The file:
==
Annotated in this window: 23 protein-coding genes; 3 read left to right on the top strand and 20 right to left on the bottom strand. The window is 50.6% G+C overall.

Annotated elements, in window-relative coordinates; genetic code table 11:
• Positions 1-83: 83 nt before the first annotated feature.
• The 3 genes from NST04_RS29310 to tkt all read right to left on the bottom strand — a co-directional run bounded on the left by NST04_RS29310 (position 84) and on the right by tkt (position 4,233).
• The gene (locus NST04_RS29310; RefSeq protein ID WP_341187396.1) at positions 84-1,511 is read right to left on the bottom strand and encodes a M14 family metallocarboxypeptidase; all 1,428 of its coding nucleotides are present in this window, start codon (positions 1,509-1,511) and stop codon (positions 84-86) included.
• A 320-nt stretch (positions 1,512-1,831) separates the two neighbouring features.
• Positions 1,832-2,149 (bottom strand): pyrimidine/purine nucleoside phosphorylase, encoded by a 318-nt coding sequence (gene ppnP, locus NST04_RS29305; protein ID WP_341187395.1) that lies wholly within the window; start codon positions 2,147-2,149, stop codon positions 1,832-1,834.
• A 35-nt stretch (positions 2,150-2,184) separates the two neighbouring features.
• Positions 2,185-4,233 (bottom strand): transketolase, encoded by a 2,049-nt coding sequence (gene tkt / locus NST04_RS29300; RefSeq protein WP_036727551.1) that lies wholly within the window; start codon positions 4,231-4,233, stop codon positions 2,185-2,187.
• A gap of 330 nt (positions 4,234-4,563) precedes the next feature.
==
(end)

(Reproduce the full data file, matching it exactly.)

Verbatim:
Annotated in this window: 23 protein-coding genes; 3 read left to right on the top strand and 20 right to left on the bottom strand. The window is 50.6% G+C overall.

Annotated elements, in window-relative coordinates; genetic code table 11:
• Positions 1-83: 83 nt before the first annotated feature.
• The 3 genes from NST04_RS29310 to tkt all read right to left on the bottom strand — a co-directional run bounded on the left by NST04_RS29310 (position 84) and on the right by tkt (position 4,233).
• The gene (locus NST04_RS29310; RefSeq protein ID WP_341187396.1) at positions 84-1,511 is read right to left on the bottom strand and encodes a M14 family metallocarboxypeptidase; all 1,428 of its coding nucleotides are present in this window, start codon (positions 1,509-1,511) and stop codon (positions 84-86) included.
• A 320-nt stretch (positions 1,512-1,831) separates the two neighbouring features.
• Positions 1,832-2,149 (bottom strand): pyrimidine/purine nucleoside phosphorylase, encoded by a 318-nt coding sequence (gene ppnP, locus NST04_RS29305; protein ID WP_341187395.1) that lies wholly within the window; start codon positions 2,147-2,149, stop codon positions 1,832-1,834.
• A 35-nt stretch (positions 2,150-2,184) separates the two neighbouring features.
• Positions 2,185-4,233 (bottom strand): transketolase, encoded by a 2,049-nt coding sequence (gene tkt / locus NST04_RS29300; RefSeq protein WP_036727551.1) that lies wholly within the window; start codon positions 4,231-4,233, stop codon positions 2,185-2,187.
• A gap of 330 nt (positions 4,234-4,563) precedes the next feature.